Author photo courtesy Dr. Gardner.

Dear me, future psychologist. Yours truly, Dr. Howard Gardner

It’s time for the second installment of Dear me, future psychologist, a gradPSYCH Blog exclusive in which a prominent psychologist writes a letter to his/her 16-year-old self. We hope you enjoy these letters and glean some invaluable wisdom and guidance as you decide whether to enter graduate school in psychology, as you navigate the challenges of graduate school, and as you make decisions about your career and life.

Author photo courtesy Dr. Gardner.

Howard Gardner (source: author’s own).

This letter is from Howard Gardner, PhD. Dr. Gardner is the Hobbs Professor of Cognition and Education at the Harvard Graduate School of Education, Adjunct Professor of Psychology at Harvard University, and Senior Director of Harvard Project Zero. He is best known for his theory of multiple intelligences, a critique of the notion that there exists but a single human intelligence that can be adequately assessed by standard psychometric instruments. During the past two decades, Gardner and colleagues at Project Zero have been involved in the design of performance-based assessments; education for understanding; the use of multiple intelligences to achieve more personalized curriculum, instruction, and pedagogy; and the quality of interdisciplinary efforts in education. For more info, please visit Dr. Gardner’s website.

DEAR-ME

FROM THE DESK OF HOWARD GARDNER:

Dear Howie,

For your bar mitzvah, cousin Walter gave you book plates decorated with three pictures: a book cover (you love to read); a musical score  (you are an avid classical pianist); and a spade (you are a gard(e)ner). Those icons capture you: not athletic, not particularly social (though you have close friends), eager to go to college and to test yourself in a world wider than Scranton, Pennsylvania.

This year, Uncle Fred gave you a psychology textbook. I doubt that you knew about this subject—except for Fred, your family is not oriented toward academics. But as you leafed through the book, a picture caught your eye: the Ishihara test for color blindness. Severely color blind, you have pondered how the world looks to others. But you had not realized that scientists can study color-blindedness and elucidate what you can and cannot see.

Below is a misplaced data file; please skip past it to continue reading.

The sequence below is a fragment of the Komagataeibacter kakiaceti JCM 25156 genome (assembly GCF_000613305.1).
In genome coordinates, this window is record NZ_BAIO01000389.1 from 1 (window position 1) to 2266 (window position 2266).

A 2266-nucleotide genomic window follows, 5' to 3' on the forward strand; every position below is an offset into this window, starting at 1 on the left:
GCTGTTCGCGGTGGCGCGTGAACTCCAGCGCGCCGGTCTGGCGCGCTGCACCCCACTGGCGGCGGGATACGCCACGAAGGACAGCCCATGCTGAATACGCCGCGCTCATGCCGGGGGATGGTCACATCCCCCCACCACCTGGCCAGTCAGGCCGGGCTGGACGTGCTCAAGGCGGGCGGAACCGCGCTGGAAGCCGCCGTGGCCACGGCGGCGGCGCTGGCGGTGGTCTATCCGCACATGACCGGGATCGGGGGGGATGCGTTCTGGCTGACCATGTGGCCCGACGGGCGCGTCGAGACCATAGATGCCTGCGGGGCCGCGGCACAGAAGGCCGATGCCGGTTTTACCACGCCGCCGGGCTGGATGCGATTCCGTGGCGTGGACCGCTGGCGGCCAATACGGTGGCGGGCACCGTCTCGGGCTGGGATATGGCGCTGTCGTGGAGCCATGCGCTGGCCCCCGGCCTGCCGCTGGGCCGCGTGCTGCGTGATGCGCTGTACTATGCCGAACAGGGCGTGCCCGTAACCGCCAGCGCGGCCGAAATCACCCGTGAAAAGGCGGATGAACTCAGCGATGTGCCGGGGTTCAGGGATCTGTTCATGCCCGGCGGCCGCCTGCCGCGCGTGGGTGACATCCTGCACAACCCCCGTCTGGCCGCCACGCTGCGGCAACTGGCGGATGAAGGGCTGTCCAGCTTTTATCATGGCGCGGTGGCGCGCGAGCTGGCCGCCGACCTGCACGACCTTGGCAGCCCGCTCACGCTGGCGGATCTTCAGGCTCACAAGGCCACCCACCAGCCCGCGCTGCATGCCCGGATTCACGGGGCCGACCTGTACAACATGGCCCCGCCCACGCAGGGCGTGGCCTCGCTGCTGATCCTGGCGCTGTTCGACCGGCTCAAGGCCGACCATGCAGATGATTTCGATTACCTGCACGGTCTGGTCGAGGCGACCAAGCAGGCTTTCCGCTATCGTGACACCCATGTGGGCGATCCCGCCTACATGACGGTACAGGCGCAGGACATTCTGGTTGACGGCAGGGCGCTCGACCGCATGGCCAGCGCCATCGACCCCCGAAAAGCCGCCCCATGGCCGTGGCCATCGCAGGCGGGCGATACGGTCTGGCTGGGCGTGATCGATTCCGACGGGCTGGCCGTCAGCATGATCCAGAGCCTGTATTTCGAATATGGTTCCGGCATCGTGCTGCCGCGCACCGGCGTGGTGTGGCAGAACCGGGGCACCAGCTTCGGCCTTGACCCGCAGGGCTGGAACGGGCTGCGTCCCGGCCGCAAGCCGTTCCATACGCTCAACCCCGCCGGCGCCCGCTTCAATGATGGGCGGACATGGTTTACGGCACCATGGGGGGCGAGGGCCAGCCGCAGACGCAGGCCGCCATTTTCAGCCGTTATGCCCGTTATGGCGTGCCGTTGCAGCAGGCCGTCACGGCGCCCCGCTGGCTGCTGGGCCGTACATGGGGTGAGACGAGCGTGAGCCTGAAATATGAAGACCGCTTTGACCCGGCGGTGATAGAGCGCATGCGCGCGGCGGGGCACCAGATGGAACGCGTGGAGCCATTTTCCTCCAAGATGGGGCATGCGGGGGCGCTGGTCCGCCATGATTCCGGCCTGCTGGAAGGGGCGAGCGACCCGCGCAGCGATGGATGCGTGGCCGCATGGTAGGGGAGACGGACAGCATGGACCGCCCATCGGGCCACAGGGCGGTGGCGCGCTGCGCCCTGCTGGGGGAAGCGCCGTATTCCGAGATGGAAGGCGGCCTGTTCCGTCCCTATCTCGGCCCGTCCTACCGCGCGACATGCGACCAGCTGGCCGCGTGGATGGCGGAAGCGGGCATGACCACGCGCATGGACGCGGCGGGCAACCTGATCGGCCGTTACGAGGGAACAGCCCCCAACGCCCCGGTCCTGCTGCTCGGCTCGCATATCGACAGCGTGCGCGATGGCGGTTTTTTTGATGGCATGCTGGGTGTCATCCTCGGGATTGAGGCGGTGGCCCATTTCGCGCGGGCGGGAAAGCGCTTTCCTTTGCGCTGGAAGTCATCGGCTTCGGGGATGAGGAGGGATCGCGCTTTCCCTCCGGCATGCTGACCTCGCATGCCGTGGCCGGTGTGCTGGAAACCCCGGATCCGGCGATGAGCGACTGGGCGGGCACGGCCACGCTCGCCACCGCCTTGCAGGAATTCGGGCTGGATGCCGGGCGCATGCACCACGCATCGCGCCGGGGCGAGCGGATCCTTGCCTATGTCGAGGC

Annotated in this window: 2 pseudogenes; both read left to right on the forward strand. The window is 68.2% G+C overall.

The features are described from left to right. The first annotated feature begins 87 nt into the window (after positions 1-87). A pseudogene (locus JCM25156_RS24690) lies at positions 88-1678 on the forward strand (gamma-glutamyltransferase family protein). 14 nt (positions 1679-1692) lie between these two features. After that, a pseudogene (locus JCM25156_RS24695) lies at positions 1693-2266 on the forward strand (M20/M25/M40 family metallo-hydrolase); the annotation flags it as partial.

I became a research psychologist. Though color blind, myopic, without stereoscopic vision, and prosopagnosic (all intriguing conditions!), I nonetheless elected to study artistic vision. I wrote my doctoral thesis on how individuals recognize the styles of visual artists; I was a founding member of Harvard Project Zero, a research group focused on artistic cognition; and I belong to two artistic boards (the Boston Landmarks Orchestra and New York’s Museum of Modern Art). Clearly the seed planted by Uncle Fred benefited from the gardening suggested by cousin Walter.

“Howie” in his school yearbook (source: author’s own).

By no means do I urge you to become a psychologist. (Even twenty-five years ago, I realized that neuroscience and genetics were equally germane for my scholarly interests).   I urge you not to take the line of least resistance for a bright Jewish boy— becoming a doctor or a lawyer. I’d add that you should not unreflectively follow those of your peers who feel that they need either become a management consultant (McKinsey) or an investment banker (Goldman Sachs).

I know that you don’t believe in reincarnation or in an afterlife. You only get one shot on earth, and it could terminate at any time. I have two recommendations that you’ve heard from others. But since they come from someone who shares your DNA, I hope that they have added credibility:

1. Follow your passion, your love, do what you most want to do vocationally and avocationally. Don’t worry about how much money you will make or what others will think.  If you embrace your interests and follow them well, you will be fine.

2. Think beyond your own needs and desires; serve the wider community. Following my quarter century of psychological research, I’ve spent the last twenty years trying to understand how individuals become good workers and good citizens and trying to help people your age pursue and embrace these broader forms of service.

Given your many talents and your supportive family, I have full confidence that you’ll make us proud of what you accomplish and how you accomplish it.

Howard

 

Editor’s Note: Dear Me, Future Psychologist is inspired by the Dear Me book series by Joseph Galliano. Special thanks to David A. Meyerson, Ph.D. for curating these.

 

2 thoughts on “Dear me, future psychologist. Yours truly, Dr. Howard Gardner

  1. Carrie Fletcher

    As a 10 year college student, finally narrowing down on my own desires and callings, this inspires me. My family was normal, to whatever degree that means in middle America. I was on the outside looking in. I had no idea what I wanted to be for the rest of my life, I tried it all. My father’s advice, take classes, get educated, stuck. I am now merging my passion for horses and my inner knowing that nature is the best therapy through psychology and volunteer work while I zero in on my degrees. Knowing that once, others felt add confused or conflicted add I have felt helps. Knowing that the purpose that drives me may be more than my own wishes, especially considering my wishes include helping others avoid my years of confusion in their own lives, gives me relief. Thank you for this letter. I hope to read more of similar nature. Your words give confidence to the curiosity and surety that compels me.

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